Denied Boston Social Security Disability for Obesity? Read This!
John L. Keefe
Your doctor diagnosed you with obesity. Although you’ve been following all of your doctor’s orders, your obesity has made it difficult to move the way you once used to. Now, you can no longer work and you need help. So why did the Social Security Administration (SSA) deny your application to receive Social Security disability in Boston for your obesity?
The Truth About the SSA and Obesity
Despite the fact that your doctor considers obesity a disease, the SSA still does not have a specific listing for this illness. People like you who apply to receive disability income face an uphill battle. You do not have guidelines on what the SSA looks for when it comes to approving or denying your application for Social Security disability. You also must submit a wealth of evidence in hopes that something you give will allow you to get the income you need.
The truth about the SSA is that they recognize obesity as a disabling symptom, but not as a qualifying disability. This makes your job of applying to receive disability even more difficult.
Submitting an Appeal
You are able to appeal your denial. When you submit your appeal, consider whether you were diagnosed with any other conditions listed by the SSA. Some common conditions people with obesity are diagnosed with include cardiovascular disease or musculoskeletal disease. If you were not diagnosed with any other conditions, you will need to submit a residual functional capacity (RFC) form.
While putting together your RFC form, you must show that you are significantly limited in your ability to function. Here are a few examples of what caseworkers need to see on this form in order to approve your Social Security benefits:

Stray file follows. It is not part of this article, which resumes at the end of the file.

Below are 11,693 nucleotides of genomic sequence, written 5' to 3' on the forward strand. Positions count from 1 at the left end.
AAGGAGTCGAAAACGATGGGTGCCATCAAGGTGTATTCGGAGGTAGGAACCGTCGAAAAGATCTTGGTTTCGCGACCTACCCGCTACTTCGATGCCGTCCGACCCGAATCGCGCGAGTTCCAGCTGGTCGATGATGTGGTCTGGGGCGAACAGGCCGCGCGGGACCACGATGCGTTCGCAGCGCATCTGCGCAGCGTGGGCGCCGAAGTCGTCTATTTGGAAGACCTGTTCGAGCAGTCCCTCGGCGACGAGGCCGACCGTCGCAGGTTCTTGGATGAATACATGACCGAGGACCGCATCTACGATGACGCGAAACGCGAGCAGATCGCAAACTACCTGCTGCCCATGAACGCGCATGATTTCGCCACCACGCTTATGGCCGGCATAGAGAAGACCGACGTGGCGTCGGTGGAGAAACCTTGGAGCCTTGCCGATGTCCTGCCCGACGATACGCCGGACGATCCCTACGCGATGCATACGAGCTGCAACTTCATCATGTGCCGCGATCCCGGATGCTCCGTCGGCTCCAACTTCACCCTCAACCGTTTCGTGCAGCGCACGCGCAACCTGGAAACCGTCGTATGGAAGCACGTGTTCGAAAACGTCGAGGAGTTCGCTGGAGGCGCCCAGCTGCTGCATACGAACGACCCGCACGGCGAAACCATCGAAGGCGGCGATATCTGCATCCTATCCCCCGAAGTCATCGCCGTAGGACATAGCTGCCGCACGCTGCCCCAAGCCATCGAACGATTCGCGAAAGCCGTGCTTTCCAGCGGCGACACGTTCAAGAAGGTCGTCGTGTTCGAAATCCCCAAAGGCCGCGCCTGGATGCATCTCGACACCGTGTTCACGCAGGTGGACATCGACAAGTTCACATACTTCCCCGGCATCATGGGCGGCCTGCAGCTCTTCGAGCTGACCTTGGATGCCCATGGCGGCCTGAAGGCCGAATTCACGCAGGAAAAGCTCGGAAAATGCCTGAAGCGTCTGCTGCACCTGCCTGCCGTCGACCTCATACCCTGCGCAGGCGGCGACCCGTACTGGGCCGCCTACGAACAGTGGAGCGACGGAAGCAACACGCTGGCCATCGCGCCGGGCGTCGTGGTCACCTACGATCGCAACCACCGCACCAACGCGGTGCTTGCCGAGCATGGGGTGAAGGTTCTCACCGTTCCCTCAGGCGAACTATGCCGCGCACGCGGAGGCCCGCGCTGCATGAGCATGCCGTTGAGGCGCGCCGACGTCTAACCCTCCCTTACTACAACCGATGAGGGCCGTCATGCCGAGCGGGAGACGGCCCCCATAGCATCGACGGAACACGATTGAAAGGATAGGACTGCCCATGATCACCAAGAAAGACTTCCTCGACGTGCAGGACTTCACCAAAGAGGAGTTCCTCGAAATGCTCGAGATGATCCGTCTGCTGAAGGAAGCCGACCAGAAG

- You are limited in your ability to sit or stand for an extended period of time.
- You cannot lift or balance heavy objects
- You are unable to walk an extended distance without stopping.
- You are unable to kneel, crouch, bend, or stoop to pick up items on the ground.
- You cannot use your fingers for detailed tasks, such as typing, writing, or any other manual jobs.
As you consider your disabling symptoms, remember that the RFC form is intended to show how they directly impact your ability to work. You must also show that you cannot perform sedentary work, such as work behind a desk or on the phone. For example, if you get excruciating pain from standing or sitting for a long period of time, you will not be able to perform manual labor or work behind a desk.
Filling out the RFC form allows you to show how your obesity directly impacts your ability to work. Always remember that the SSA must see how your medical condition disables you from being able to perform the job or jobs you once held. Show this, and you’ll be more likely to have your appeal approved.
Have you used an RFC form in your application or appeal for SSDI in Boston for obesity? Let us know your experience in the comments below.
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